Pride and Prejudice

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2 years ago
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2 years ago
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“It was made by Mrs Triaud of Bolton Street, from ‘cloth-of-silver’, silk bobbinet embroidered with heavy silver lamé, embellished with Brussels lace, and with embroidered flowers and shells festooning the hem.” -Telegraph.co.uk
“The manteau was of silver tissue lined with white satin, with a border of embroidery to answer that on the dress, and fastened in front with a splendid diamond ornament. Such was the bridal dress” La Belle Assemblee
It is undisputable that any Princess/Queens wedding dress would be glorious in its own right; I assume my interest in costume compels me to such garments. I for one adore the refinement and elegance that is Grace Kelly’s and Kate Middleton’s wedding dress. But there’s just something about Princess Charlottes wedding dress that draws me in; whether it’s the glistening embroidery or the magnificent train I do not know. Yet for me this epitomizes regency refinement as Mr. Darcy does in the graduator of Pemberly. I envision Elizabeth gliding down the aisle in this dress; shimmering in candle light. Although the beauty of the cloth and the embellishments scream out wealth, the line and style alternatively are very simple- it’s not too fussy which in my mind portrays the perfect balance between the world of Darcy and his Miss Bennett.
Likewise, I understand that many women of the period would have simply got married in their best clothes however, Mr. Darcy was considerably wealthy. Therefore I imagine Elizabeth’s dress to be made for the occasion, rather than her hording through her wardrobe for her finest dress. In addition to this, Austen disappointingly glazes over the wedding in “Pride and Prejudice”, I feel as though the event should be the panicle of the book. After all isn’t this what the audience has been craving to happen? It’s a fact universally recognized and accepted that Austen never gives much description on her characters physical appearance. Whether this is deliberate and Austen’s allowing the reader to become Elizabeth, I’m unsure. Yet this lack of description leaves me feeling disappointed. It’s as though she rushed the ending of the book and when instead she really should have savored the moment.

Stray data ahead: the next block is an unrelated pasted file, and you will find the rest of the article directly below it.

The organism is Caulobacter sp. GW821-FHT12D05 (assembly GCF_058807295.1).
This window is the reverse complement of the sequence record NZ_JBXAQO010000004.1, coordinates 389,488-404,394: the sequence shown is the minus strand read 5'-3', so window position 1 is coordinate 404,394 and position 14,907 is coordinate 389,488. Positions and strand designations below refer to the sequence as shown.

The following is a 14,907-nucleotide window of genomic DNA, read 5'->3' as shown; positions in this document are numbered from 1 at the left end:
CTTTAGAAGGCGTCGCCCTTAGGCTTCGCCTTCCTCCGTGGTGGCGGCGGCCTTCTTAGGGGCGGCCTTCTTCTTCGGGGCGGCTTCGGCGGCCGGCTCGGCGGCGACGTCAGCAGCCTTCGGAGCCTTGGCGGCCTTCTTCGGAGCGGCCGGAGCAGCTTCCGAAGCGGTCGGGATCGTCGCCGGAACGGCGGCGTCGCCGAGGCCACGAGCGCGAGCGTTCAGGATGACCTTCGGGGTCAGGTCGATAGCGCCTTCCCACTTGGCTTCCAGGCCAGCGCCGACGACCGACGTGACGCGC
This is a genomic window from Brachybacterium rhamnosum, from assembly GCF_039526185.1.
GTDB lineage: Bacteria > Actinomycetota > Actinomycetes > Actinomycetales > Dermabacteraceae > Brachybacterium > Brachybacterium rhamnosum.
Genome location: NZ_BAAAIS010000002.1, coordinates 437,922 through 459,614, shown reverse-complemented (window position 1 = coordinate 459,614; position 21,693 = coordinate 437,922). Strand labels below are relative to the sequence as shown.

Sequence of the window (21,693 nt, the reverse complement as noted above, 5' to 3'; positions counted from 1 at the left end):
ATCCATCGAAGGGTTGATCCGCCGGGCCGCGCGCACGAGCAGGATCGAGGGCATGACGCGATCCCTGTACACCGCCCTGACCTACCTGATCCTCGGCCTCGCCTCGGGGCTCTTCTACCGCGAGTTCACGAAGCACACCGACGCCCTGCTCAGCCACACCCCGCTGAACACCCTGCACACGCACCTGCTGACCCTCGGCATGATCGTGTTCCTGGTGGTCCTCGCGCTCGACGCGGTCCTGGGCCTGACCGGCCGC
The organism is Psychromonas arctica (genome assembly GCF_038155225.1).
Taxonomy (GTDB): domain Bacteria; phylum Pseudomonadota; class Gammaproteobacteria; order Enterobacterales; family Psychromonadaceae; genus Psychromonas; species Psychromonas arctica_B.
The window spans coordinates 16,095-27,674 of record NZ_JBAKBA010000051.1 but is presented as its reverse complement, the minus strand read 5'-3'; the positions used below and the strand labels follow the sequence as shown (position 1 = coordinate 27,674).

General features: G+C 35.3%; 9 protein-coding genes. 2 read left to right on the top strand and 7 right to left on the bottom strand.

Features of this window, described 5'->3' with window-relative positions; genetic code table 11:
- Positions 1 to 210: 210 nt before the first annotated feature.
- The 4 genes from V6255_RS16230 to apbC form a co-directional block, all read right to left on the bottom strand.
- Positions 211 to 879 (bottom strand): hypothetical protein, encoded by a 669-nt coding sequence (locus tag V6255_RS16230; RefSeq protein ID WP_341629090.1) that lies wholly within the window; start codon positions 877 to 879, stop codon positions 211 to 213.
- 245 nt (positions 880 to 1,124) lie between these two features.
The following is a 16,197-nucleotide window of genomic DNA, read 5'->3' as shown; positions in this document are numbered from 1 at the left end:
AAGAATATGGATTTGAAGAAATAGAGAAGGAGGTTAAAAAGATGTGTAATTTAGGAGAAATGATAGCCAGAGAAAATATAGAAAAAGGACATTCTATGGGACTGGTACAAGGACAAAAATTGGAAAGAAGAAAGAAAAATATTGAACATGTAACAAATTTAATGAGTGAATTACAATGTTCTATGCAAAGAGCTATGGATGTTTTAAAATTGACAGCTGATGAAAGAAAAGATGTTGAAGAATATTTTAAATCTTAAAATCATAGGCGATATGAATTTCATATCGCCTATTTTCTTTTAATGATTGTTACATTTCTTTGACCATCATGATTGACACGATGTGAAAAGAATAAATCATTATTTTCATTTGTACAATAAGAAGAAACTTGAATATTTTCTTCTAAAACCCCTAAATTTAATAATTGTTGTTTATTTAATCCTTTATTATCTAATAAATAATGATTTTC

Thereby in my interpretation, the wedding will be a celebration of both Elizabeth and Mr. Darcy and Jane and Mr. Bingley’s romance; therefore both girls will be costumed for the occasion. Elizabeth’s dress will be heavy inspired by Princess Charlotte wedding dress, as it depicts everything I envision for her wedding day. Conversely, Jane although sensible and level headed, is very feminine and affable; therefore it is my intention to costume her in a flirty “girly” style as with the following costume plate.

2 years ago
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2 years ago